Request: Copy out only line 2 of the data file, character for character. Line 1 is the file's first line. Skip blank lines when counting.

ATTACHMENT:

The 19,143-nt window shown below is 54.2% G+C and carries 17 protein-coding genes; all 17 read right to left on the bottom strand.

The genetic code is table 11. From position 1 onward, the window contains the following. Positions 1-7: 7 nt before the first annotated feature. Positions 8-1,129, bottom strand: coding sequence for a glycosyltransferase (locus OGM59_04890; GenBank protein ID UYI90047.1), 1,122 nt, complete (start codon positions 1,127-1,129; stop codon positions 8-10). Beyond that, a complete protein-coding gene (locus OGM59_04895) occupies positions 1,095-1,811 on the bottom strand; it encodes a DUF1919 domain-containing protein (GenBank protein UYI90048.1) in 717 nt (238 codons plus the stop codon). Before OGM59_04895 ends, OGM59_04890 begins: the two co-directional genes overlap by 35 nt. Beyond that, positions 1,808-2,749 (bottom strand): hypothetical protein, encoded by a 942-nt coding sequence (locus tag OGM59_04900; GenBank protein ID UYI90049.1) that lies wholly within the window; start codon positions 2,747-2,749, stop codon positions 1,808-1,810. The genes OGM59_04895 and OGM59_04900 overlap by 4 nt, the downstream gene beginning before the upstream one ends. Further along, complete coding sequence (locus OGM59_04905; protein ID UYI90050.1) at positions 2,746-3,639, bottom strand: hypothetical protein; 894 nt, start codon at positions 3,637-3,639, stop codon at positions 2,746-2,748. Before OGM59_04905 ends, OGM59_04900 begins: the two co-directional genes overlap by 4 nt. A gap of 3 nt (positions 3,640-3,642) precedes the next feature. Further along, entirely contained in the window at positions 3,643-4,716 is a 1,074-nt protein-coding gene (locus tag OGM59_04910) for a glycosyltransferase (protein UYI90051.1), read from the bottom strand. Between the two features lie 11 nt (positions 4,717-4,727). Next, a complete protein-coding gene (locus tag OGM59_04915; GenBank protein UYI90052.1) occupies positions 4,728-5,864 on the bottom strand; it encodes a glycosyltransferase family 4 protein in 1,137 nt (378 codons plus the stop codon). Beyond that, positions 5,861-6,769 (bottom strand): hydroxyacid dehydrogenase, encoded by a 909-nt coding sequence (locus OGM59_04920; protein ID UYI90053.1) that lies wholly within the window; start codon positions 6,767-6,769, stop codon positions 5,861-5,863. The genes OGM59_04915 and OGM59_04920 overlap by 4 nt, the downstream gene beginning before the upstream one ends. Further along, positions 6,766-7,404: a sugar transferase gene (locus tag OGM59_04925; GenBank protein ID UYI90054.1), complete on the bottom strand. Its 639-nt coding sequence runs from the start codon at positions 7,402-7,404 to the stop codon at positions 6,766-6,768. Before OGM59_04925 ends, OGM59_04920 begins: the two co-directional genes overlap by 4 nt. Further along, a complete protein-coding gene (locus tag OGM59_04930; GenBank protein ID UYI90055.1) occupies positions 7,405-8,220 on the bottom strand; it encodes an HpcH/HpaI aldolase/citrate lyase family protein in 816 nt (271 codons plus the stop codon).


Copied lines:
The genetic code is table 11. From position 1 onward, the window contains the following. Positions 1-7: 7 nt before the first annotated feature. Positions 8-1,129, bottom strand: coding sequence for a glycosyltransferase (locus OGM59_04890; GenBank protein ID UYI90047.1), 1,122 nt, complete (start codon positions 1,127-1,129; stop codon positions 8-10). Beyond that, a complete protein-coding gene (locus OGM59_04895) occupies positions 1,095-1,811 on the bottom strand; it encodes a DUF1919 domain-containing protein (GenBank protein UYI90048.1) in 717 nt (238 codons plus the stop codon). Before OGM59_04895 ends, OGM59_04890 begins: the two co-directional genes overlap by 35 nt. Beyond that, positions 1,808-2,749 (bottom strand): hypothetical protein, encoded by a 942-nt coding sequence (locus tag OGM59_04900; GenBank protein ID UYI90049.1) that lies wholly within the window; start codon positions 2,747-2,749, stop codon positions 1,808-1,810. The genes OGM59_04895 and OGM59_04900 overlap by 4 nt, the downstream gene beginning before the upstream one ends. Further along, complete coding sequence (locus OGM59_04905; protein ID UYI90050.1) at positions 2,746-3,639, bottom strand: hypothetical protein; 894 nt, start codon at positions 3,637-3,639, stop codon at positions 2,746-2,748. Before OGM59_04905 ends, OGM59_04900 begins: the two co-directional genes overlap by 4 nt. A gap of 3 nt (positions 3,640-3,642) precedes the next feature. Further along, entirely contained in the window at positions 3,643-4,716 is a 1,074-nt protein-coding gene (locus tag OGM59_04910) for a glycosyltransferase (protein UYI90051.1), read from the bottom strand. Between the two features lie 11 nt (positions 4,717-4,727). Next, a complete protein-coding gene (locus tag OGM59_04915; GenBank protein UYI90052.1) occupies positions 4,728-5,864 on the bottom strand; it encodes a glycosyltransferase family 4 protein in 1,137 nt (378 codons plus the stop codon). Beyond that, positions 5,861-6,769 (bottom strand): hydroxyacid dehydrogenase, encoded by a 909-nt coding sequence (locus OGM59_04920; protein ID UYI90053.1) that lies wholly within the window; start codon positions 6,767-6,769, stop codon positions 5,861-5,863. The genes OGM59_04915 and OGM59_04920 overlap by 4 nt, the downstream gene beginning before the upstream one ends. Further along, positions 6,766-7,404: a sugar transferase gene (locus tag OGM59_04925; GenBank protein ID UYI90054.1), complete on the bottom strand. Its 639-nt coding sequence runs from the start codon at positions 7,402-7,404 to the stop codon at positions 6,766-6,768. Before OGM59_04925 ends, OGM59_04920 begins: the two co-directional genes overlap by 4 nt. Further along, a complete protein-coding gene (locus tag OGM59_04930; GenBank protein ID UYI90055.1) occupies positions 7,405-8,220 on the bottom strand; it encodes an HpcH/HpaI aldolase/citrate lyase family protein in 816 nt (271 codons plus the stop codon).